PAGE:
This law also provides that a successor to any judgment debtor shall be liable for any wages, damages and penalties owed to any of the judgment debtor’s former workforce under a final judgment.
Additionally, Labor Code section 1205 was amended to provide that statutory provisions do not preclude a local jurisdiction from enforcing local labor standards and expressly authorize local jurisdictions to enforce local wage payment standards that are more stringent than state standards.
SB 973 Employers: annual report: pay data
In a continued effort to reduce gender and racial pay gaps and more effectively enforce equal pay or discrimination laws, Senate Bill 973 creates extensive pay reporting requirements for employers. Specifically, the new law requires private employers employing 100 or more employees (in and out of California) that are required to file an annual EEO-1 Report under federal law, to submit an annual pay data report to the Department of Fair and Equal Housing. Employers with multiple locations are required to submit a report for each location as well as a consolidated report that includes data on all employees. The first reports are due March 31. Further data reporting guidance can be found on the DFEH website.
Sick Leave, Board Representation and Other New Legislation
AB 979 Corporations: board of directors: underrepresented communities
Passed and signed in 2018, SB 826 required all publicly held corporations headquartered in California to include women on their board of directors. The law set various targets to meet. Now, AB 979 aims to further diversify executive boards by requiring publicly held corporations to include individuals from historically underrepresented communities on their boards. By Dec. 31, 2021, corporations are required to have one board member who identifies as Black, African American, Hispanic, Latino, Asian, Pacific Islander, Native American, Native Hawaiian or Alaska Native, or who identifies as gay, lesbian, bisexual or transgender. Corporations that fail to comply with the State’s new diversity requirement will be fined $100,000 for the first violation and $300,000 for each subsequent violation of the law.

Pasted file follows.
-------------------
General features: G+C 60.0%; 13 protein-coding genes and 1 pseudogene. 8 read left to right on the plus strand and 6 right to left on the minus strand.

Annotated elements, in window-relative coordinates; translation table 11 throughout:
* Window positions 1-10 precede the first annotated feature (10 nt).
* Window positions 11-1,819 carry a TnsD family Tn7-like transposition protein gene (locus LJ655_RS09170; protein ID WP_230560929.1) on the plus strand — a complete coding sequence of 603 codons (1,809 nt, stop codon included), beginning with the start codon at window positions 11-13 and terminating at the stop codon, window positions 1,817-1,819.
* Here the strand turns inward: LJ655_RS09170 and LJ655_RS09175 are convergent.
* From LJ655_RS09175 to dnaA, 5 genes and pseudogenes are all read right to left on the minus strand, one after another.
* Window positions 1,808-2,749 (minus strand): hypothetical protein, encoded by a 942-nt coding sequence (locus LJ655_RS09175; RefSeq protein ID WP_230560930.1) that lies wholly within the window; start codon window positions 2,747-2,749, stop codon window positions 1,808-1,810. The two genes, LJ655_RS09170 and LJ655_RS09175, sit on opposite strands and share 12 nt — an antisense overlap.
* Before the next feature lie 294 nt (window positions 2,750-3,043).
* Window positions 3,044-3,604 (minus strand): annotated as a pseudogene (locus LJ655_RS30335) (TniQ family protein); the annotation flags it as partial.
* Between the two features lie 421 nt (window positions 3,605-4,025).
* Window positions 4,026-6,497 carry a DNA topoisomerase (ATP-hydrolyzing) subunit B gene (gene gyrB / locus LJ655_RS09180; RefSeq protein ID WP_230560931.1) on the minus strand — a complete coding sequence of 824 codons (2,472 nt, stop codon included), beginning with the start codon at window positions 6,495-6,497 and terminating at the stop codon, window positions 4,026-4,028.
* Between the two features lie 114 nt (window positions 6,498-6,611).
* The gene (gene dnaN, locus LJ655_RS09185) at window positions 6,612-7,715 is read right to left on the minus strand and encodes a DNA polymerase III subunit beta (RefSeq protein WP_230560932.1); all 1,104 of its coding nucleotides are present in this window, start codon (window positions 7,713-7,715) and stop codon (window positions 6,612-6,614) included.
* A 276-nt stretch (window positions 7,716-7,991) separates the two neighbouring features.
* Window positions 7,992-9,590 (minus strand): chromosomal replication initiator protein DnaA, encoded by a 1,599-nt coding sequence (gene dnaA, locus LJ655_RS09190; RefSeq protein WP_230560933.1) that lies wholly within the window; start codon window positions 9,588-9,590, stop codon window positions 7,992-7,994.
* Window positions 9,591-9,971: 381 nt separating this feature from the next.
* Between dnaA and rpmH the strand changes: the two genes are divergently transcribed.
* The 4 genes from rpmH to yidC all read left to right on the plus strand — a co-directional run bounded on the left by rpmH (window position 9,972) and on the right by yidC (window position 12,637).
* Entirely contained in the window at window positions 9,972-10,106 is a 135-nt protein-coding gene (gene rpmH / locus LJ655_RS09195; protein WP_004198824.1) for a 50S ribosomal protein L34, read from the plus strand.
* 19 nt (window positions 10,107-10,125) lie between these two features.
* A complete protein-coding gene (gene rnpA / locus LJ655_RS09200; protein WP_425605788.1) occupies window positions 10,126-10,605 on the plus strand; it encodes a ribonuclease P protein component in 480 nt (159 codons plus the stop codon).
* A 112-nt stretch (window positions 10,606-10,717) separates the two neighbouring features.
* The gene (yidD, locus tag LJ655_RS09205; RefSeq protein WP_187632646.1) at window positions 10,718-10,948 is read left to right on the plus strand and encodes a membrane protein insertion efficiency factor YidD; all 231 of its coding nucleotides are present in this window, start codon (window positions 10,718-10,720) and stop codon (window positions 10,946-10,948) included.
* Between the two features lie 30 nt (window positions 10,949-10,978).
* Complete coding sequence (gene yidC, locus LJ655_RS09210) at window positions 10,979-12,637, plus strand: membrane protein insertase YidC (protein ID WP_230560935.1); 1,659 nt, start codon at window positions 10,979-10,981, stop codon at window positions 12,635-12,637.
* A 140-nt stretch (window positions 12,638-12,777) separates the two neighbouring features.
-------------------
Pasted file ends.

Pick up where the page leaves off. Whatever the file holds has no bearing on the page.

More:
AB 1731 Unemployment insurance: work sharing plans
The law directs the Employment Development Department to create an online portal for employers to submit and be approved for work-sharing plan programs. Through participation in an approved work-sharing plan, both regular full- and part-time workers whose hours and wages have been reduced are eligible to receive unemployment compensation while keeping their current job. Approved plans shall be deemed approved for one year. The law took effect on Sept. 28 and remains in effect until Jan. 1, 2024.
AB 1947 Employment violation complaints: requirements: time
California law has generally granted employees with a six-month timeframe to file a complaint with the Division of Labor Standards Enforcement if they believe they have been discharged or otherwise discriminated against. AB 1947 extends the period of time in which employees can file a complaint to within 1 year after an alleged violation occurs. The law also authorizes courts to award reasonable attorney’s fees to plaintiffs who prevail on whistleblower claims under Labor Code section 1102.5.
AB 2143 Settlement agreements: employment disputes
In 2019, AB 749 prohibited the use of no-rehire provisions in settlement agreements in which an aggrieved party was restricted from working for an employer they had filed a claim against. Included in the law was a narrow exception allowing a no-rehire provision if an employer made a good faith determination that the former employee engaged in sexual harassment or sexual assault. AB 2143 expands the narrow exception to allow no-rehire provisions if an employer determines the aggrieved party engaged in criminal conduct as well as sexual assault or sexual harassment. It also requires that employers document their good faith determinations before a claim is filed by an aggrieved employee.
AB 2399 Paid family leave: qualifying exigency
The law has expanded paid leave under California’s Paid Family Leave, the State’s disability insurance program, for participation in a qualifying exigency related to the active duty (or call to active duty) of an individual’s spouse, domestic partner, child or parent in the U.S. Armed Forces. The State’s PFL program previously only provided paid leave benefits to workers taking time off to care for a seriously ill family member or bond with a child within 1 year of birth or foster/adoption placement.